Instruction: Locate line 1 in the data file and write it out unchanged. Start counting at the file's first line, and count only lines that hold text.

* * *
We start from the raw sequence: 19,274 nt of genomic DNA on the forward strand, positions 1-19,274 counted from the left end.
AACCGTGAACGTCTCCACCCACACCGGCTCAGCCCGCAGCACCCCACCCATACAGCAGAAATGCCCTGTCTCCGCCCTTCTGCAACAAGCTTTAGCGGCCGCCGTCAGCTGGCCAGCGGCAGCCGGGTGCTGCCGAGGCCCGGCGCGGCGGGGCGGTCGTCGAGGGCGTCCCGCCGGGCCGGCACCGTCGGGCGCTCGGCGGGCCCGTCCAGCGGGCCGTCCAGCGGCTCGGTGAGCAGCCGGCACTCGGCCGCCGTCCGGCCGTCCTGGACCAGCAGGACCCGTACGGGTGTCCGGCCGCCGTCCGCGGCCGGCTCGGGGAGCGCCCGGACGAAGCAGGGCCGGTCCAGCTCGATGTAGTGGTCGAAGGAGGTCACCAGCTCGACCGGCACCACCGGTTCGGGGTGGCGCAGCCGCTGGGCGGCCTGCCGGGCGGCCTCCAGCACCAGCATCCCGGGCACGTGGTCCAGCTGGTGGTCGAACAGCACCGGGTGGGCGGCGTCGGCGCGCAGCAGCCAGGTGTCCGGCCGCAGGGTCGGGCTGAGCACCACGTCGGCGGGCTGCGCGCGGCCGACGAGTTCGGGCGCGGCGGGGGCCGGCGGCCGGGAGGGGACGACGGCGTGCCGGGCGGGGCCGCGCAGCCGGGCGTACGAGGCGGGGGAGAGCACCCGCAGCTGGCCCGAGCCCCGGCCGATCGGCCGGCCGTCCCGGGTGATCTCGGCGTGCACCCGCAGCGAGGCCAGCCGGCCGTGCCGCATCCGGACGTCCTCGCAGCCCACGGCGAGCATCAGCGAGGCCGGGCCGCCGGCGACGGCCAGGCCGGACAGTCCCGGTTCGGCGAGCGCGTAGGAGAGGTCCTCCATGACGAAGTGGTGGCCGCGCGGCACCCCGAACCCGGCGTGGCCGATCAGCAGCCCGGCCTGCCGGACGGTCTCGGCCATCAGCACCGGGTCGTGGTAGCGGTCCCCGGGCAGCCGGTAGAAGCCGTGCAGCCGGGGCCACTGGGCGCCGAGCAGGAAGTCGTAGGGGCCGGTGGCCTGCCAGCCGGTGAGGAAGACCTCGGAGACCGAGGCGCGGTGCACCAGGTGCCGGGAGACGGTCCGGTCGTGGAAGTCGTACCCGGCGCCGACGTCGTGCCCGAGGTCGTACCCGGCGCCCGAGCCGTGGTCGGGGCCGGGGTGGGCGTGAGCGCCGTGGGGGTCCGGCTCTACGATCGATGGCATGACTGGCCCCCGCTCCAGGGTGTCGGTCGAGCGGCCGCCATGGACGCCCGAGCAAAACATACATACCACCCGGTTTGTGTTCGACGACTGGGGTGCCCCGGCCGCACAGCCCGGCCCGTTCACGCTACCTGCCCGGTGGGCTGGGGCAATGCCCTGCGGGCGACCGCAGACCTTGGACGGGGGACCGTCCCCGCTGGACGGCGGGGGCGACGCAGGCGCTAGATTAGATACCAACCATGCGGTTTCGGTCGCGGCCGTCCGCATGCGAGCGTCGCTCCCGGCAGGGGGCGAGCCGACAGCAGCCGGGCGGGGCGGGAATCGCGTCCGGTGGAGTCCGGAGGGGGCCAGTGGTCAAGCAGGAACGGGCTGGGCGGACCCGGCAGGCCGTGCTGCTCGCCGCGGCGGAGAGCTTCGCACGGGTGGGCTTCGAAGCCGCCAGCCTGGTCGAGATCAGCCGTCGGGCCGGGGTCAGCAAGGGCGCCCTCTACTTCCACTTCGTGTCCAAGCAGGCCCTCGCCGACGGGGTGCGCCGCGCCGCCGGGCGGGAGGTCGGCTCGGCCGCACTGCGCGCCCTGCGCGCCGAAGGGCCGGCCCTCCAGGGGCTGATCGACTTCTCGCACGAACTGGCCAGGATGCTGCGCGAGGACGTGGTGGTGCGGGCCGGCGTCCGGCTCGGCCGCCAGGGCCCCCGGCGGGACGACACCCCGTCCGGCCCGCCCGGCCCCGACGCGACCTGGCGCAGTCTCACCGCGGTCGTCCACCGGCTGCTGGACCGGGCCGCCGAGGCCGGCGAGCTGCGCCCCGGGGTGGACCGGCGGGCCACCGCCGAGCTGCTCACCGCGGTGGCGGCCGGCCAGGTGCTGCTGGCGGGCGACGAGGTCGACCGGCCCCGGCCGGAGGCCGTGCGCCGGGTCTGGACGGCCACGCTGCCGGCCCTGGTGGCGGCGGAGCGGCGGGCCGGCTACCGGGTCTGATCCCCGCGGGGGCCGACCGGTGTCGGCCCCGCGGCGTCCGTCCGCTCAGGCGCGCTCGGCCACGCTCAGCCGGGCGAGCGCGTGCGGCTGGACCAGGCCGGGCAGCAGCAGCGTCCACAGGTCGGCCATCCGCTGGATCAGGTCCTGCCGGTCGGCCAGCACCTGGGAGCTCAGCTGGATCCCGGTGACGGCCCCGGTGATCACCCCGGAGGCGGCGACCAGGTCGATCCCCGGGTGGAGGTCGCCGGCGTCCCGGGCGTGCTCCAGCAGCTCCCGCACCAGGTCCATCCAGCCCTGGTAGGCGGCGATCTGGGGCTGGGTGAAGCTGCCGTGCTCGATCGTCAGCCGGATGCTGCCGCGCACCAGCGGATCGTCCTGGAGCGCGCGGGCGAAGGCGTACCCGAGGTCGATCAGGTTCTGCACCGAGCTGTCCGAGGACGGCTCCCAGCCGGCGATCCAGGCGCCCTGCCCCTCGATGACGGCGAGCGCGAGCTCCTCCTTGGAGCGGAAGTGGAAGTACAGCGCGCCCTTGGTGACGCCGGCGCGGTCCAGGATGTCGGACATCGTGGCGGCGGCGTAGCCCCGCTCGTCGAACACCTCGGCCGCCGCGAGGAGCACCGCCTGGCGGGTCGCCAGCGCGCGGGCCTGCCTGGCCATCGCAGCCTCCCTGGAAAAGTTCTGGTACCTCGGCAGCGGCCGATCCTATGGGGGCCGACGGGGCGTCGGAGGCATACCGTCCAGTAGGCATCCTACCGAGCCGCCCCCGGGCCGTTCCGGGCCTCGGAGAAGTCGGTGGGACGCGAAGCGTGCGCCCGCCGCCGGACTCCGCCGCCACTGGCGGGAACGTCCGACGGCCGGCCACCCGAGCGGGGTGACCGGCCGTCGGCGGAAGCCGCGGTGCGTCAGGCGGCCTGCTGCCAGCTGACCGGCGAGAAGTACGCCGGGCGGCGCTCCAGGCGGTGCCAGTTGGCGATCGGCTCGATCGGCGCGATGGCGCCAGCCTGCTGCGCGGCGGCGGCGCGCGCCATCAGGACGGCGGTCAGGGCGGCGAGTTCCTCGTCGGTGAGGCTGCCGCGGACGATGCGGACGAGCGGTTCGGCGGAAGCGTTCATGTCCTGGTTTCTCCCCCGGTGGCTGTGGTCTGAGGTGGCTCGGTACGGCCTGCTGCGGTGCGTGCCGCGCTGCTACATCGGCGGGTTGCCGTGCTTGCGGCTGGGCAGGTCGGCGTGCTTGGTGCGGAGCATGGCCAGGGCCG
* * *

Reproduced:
We start from the raw sequence: 19,274 nt of genomic DNA on the forward strand, positions 1-19,274 counted from the left end.